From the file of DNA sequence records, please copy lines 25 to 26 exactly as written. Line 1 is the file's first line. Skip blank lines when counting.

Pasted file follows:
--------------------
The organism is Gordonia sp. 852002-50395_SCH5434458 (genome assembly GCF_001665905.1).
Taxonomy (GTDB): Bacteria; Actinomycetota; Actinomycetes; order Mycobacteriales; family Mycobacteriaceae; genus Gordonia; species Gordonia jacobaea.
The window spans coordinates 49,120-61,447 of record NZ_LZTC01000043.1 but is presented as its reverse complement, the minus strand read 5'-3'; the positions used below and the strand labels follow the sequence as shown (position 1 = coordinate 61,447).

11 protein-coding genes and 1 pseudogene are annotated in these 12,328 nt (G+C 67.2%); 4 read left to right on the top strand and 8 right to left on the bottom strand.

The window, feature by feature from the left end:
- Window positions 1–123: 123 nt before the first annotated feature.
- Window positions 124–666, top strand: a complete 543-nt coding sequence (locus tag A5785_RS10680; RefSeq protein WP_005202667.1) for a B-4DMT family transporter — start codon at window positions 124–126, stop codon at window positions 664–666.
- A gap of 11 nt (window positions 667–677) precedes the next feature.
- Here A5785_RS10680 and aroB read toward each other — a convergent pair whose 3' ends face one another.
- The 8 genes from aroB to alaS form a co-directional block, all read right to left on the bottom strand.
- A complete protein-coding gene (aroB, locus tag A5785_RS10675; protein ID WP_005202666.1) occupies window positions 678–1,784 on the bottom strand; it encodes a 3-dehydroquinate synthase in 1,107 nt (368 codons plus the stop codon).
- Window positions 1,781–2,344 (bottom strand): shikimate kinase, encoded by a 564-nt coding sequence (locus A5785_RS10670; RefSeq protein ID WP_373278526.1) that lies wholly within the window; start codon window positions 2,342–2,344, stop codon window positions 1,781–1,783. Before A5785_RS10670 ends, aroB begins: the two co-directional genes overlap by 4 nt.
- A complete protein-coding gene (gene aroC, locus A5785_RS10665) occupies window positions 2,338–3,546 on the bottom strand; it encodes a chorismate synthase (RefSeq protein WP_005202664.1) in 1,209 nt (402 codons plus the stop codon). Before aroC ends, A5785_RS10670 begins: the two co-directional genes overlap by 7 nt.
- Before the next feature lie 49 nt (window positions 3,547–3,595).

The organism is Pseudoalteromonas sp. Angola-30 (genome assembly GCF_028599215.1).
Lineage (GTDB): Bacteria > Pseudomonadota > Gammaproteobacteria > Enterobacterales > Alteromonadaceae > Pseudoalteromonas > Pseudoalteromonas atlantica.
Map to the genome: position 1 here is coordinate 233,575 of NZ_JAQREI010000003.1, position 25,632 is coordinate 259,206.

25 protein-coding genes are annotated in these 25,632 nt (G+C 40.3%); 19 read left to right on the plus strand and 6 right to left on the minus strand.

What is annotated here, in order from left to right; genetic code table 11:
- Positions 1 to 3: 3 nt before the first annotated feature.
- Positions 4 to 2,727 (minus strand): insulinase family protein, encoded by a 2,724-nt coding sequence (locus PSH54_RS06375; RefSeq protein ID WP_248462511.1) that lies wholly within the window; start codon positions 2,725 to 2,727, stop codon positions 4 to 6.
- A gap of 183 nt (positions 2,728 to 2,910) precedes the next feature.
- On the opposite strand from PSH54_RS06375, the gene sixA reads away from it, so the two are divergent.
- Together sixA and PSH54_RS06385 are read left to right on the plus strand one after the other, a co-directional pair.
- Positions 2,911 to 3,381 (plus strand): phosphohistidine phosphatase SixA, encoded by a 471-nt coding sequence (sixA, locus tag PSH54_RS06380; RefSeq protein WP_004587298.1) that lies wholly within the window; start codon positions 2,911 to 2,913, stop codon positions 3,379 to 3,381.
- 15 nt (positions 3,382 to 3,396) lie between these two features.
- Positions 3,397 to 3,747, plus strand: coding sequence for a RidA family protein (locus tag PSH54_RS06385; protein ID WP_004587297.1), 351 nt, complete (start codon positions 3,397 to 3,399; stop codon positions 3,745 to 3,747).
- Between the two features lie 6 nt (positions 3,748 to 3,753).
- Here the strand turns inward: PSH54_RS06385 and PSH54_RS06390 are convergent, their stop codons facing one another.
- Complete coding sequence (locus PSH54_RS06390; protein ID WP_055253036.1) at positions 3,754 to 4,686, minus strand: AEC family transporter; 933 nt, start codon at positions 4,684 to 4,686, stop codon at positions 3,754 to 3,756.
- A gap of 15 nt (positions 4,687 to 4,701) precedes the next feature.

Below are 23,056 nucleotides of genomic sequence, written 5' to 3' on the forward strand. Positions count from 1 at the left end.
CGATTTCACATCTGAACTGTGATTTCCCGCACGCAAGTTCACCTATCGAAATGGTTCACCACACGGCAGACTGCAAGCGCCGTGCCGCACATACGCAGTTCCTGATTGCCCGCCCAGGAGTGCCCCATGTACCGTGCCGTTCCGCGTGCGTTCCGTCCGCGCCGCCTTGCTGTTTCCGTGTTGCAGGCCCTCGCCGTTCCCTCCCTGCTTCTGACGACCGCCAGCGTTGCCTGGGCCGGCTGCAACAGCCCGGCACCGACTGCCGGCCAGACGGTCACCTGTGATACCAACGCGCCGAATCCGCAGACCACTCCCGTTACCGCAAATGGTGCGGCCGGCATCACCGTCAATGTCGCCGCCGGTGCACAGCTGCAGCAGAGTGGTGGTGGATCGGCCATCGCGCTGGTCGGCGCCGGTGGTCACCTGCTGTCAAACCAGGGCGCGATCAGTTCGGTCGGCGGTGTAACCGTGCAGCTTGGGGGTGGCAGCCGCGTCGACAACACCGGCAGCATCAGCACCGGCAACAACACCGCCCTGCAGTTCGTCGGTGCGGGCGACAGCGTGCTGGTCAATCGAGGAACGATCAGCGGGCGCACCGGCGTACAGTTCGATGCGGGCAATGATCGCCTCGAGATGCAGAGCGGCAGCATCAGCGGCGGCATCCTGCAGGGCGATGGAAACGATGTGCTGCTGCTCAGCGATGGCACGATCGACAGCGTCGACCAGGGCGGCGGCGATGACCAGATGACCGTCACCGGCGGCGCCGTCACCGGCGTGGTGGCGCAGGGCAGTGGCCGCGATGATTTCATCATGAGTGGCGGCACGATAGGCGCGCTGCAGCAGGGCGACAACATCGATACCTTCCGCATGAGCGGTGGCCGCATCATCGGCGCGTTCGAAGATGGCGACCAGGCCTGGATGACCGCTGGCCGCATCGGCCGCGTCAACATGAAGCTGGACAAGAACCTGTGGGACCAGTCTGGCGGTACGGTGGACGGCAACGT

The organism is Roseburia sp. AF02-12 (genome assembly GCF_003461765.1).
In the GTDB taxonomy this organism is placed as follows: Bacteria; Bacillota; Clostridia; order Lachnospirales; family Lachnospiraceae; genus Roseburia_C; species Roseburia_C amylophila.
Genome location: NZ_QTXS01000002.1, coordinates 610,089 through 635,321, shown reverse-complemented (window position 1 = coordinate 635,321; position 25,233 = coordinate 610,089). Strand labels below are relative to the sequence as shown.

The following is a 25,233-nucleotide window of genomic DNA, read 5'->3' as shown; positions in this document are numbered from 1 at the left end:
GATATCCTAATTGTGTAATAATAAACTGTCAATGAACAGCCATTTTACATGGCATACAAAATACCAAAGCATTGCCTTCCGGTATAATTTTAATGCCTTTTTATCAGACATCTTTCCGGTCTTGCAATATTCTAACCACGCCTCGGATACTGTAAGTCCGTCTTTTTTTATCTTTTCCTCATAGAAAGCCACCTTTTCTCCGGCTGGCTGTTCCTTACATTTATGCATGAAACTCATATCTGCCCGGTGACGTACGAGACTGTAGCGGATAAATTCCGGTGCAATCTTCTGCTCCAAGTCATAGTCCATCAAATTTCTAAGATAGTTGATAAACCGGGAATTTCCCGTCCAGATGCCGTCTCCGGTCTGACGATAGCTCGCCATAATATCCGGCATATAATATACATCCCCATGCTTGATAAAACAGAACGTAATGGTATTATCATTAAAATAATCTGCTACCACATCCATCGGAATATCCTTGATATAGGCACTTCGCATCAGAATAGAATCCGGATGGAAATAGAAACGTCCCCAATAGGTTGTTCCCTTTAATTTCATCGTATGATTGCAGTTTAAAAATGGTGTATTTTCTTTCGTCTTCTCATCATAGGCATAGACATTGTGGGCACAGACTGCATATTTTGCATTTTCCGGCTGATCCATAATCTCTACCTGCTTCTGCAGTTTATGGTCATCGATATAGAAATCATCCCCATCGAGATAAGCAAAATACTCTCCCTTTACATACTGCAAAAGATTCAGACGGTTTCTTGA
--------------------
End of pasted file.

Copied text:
- Positions 2,911 to 3,381 (plus strand): phosphohistidine phosphatase SixA, encoded by a 471-nt coding sequence (sixA, locus tag PSH54_RS06380; RefSeq protein WP_004587298.1) that lies wholly within the window; start codon positions 2,911 to 2,913, stop codon positions 3,379 to 3,381.
- 15 nt (positions 3,382 to 3,396) lie between these two features.